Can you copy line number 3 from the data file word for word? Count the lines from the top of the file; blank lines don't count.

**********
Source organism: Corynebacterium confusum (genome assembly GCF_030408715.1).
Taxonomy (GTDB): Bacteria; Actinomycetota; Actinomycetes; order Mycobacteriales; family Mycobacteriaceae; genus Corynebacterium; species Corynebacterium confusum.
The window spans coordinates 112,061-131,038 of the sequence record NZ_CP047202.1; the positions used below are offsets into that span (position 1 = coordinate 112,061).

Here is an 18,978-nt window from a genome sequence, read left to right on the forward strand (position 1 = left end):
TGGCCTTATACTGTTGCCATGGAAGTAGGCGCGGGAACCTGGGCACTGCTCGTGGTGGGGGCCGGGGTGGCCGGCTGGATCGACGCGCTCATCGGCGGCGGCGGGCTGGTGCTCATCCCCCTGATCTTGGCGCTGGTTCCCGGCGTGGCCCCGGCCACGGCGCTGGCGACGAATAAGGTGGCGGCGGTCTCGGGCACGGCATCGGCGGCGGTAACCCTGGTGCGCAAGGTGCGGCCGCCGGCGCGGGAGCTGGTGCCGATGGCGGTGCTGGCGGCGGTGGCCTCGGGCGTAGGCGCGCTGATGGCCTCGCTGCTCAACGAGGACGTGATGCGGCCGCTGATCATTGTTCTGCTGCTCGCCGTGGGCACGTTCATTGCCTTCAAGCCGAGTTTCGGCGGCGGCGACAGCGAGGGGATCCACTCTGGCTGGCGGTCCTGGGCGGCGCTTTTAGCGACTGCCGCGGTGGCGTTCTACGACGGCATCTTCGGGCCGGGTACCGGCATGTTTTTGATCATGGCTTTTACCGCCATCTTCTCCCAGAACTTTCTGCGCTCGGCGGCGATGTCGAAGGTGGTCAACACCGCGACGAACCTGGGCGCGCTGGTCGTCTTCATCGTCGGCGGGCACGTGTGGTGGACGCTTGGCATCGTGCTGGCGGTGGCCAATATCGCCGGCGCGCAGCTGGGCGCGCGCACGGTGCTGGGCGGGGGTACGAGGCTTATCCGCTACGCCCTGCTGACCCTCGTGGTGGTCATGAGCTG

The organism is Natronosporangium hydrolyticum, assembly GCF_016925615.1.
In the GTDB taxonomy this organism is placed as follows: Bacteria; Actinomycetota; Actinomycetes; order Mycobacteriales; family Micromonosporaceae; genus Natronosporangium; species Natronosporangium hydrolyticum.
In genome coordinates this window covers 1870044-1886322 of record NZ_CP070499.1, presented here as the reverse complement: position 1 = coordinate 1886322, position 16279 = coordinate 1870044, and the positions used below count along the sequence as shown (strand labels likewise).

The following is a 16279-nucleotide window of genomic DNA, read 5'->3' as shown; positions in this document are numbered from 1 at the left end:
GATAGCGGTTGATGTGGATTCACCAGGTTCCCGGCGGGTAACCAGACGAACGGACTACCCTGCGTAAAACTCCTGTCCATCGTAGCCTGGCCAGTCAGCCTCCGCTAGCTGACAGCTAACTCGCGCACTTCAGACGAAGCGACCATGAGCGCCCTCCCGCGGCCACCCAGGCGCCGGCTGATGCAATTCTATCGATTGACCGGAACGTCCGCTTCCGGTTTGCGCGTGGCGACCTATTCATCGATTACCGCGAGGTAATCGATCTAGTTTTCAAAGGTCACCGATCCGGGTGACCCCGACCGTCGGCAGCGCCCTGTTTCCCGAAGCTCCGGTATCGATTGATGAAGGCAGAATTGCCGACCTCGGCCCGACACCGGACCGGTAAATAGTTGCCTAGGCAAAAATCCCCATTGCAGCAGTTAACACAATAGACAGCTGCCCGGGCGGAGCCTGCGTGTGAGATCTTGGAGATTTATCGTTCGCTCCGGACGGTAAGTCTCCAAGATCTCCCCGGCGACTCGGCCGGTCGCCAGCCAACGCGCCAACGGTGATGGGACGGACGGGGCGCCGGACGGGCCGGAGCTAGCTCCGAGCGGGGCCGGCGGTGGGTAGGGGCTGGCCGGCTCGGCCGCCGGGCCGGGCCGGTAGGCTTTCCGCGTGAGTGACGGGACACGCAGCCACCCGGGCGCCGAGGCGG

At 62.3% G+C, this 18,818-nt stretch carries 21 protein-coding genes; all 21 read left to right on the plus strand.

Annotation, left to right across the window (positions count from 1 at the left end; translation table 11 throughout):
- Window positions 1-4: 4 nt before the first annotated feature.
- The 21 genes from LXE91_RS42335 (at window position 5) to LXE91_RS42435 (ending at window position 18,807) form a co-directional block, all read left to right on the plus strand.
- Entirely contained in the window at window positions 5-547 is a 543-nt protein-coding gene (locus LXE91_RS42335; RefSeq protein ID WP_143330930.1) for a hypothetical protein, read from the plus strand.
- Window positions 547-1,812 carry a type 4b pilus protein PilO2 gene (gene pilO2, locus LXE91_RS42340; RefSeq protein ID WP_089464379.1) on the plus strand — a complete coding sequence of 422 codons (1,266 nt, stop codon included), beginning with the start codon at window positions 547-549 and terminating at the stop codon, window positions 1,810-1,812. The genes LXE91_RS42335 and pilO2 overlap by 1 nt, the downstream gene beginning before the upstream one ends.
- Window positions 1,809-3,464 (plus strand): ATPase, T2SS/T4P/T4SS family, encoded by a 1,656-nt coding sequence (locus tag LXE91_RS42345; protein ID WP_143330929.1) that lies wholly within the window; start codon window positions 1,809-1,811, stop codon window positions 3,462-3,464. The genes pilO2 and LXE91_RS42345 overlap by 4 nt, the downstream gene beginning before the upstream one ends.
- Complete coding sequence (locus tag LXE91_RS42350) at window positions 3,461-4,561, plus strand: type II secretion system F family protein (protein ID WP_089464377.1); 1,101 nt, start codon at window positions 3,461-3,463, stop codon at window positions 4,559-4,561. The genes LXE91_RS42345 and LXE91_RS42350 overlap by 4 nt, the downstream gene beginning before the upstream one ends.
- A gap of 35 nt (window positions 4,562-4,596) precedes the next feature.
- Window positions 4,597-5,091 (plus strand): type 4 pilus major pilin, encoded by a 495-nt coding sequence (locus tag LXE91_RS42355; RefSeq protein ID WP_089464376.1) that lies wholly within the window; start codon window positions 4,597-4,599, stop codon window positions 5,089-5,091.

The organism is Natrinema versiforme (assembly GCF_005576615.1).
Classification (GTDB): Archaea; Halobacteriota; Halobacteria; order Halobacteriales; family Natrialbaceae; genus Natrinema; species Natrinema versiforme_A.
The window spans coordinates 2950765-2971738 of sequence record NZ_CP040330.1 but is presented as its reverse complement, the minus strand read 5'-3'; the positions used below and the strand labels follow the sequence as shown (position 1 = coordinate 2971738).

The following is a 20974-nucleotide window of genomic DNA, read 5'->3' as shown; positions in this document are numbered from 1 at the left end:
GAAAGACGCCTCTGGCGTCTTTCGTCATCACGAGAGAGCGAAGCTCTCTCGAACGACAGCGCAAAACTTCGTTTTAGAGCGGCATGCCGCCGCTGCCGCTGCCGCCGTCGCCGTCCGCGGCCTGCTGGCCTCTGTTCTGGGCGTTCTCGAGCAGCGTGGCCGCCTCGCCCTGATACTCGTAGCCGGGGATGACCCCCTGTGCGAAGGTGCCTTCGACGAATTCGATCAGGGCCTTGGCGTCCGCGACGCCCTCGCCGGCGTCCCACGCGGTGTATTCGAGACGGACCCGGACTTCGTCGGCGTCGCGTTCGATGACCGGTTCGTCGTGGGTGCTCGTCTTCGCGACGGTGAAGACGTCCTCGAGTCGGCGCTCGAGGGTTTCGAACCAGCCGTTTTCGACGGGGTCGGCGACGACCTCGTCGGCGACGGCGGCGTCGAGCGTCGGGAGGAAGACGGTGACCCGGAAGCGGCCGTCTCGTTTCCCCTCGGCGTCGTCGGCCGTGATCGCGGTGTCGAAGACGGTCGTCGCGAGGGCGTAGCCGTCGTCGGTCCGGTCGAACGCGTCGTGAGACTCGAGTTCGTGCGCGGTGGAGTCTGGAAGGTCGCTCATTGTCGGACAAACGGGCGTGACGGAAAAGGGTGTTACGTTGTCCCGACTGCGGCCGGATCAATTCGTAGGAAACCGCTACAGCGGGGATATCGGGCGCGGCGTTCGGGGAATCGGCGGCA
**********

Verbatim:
The window spans coordinates 112,061-131,038 of the sequence record NZ_CP047202.1; the positions used below are offsets into that span (position 1 = coordinate 112,061).